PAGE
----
My System SpecsSystem Spec


  4. Joined : Aug 2015
    I'm in the ghetto
    Posts : 705
    Windows 10 Pro x64
       16 Sep 2015 #4

    An upgraded motherboard definitely satisifes the Microsoft definition of a new device and would require a new license to be purchased. If you want to upgrade the motherboard, I suggest doing so before the free promotional Win10 upgrade offer has expired. (ie While you still have full transfer rights as described in the edited para #1 within my first post)
      My System SpecsSystem Spec


  5. Joined : Jul 2015
    Posts : 6,888
    Windows 10 Pro
       16 Sep 2015 #5

    However - the EULA for the Windows 10 upgrade currently states that a previous retail license is supposed to retain transferability when it is upgraded to Windows 10. OEM license upgrades to OEM license, retail license upgrades to retail license. Microsoft never intended, advertised, or promised that the free upgrade to Windows 10 would be transferrable, but it is in the EULA that a retail license upgrades to a retail license. (Yes, they call it something different, but the new terms they use describe what was previously known as OEM and retail).)

    There have been reports of people pointing this out to Microsoft and Microsoft has responded by giving them a full retail unique and transferrable product key for Windows 10.
      My System SpecsSystem Spec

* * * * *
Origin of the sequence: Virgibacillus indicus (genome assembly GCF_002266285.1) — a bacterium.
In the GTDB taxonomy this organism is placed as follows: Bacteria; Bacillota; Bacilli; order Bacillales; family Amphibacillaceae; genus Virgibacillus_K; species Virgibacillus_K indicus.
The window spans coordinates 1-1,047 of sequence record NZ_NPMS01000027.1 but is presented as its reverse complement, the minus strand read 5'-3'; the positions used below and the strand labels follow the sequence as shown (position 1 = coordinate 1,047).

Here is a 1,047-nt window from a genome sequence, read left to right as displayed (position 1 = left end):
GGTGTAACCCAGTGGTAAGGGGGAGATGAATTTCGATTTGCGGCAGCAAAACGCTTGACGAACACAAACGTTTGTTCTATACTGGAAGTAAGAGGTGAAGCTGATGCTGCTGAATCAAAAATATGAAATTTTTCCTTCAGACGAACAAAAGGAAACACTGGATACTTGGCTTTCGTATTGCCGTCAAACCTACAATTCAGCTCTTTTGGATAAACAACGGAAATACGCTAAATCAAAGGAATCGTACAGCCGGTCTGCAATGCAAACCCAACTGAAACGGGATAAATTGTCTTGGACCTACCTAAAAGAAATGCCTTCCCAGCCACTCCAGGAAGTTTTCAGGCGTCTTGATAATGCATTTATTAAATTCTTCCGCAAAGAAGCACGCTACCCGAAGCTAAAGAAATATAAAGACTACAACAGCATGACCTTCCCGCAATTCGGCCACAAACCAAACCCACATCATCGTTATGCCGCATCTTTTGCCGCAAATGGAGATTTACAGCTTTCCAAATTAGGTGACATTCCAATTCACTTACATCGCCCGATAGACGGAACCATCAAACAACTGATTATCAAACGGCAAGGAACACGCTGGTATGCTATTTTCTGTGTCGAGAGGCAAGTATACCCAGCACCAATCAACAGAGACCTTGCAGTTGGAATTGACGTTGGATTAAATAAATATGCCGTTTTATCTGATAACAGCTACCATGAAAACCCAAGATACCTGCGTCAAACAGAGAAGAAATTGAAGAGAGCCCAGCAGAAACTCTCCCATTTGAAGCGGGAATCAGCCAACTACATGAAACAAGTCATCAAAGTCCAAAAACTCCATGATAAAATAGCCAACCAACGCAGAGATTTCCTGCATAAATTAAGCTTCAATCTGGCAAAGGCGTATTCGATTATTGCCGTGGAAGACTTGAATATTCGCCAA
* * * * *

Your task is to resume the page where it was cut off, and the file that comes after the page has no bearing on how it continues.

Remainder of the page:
6. Joined : Aug 2015
    I'm in the ghetto
    Posts : 705
    Windows 10 Pro x64
       16 Sep 2015 #6

    NavyLCDR said: View Post
    There have been reports of people pointing this out to Microsoft and Microsoft has responded by giving them a full retail unique and transferrable product key for Windows 10.
    Yup - That was me


    @LT2000. Here is the thread explaining the above. (I edited the first post once the resolution was agreed, to include most of the essential details as the thread is quite long)

    Are Windows Retail Version Upgrading to Win 10 OEM?? Solved
      My System SpecsSystem Spec

  7.    16 Sep 2015 #7

    I also have a gratis retail product key from the Answer Desk. I had trouble activating a second copy of Windows 10 Pro (dual boot) on a computer that was already running an activated Windows 10 Pro. It was a clean install.

    Gabe Aul really meant it when he commented that installing a second copy in a dual-boot scenario did not require a second license anymore.
      My System SpecsSystem Spec


  8. Joined : Aug 2015
    Posts : 55
    Windows 10
       16 Sep 2015 #8

    Soooo confusing. Why can't MS just make a flowchart or something?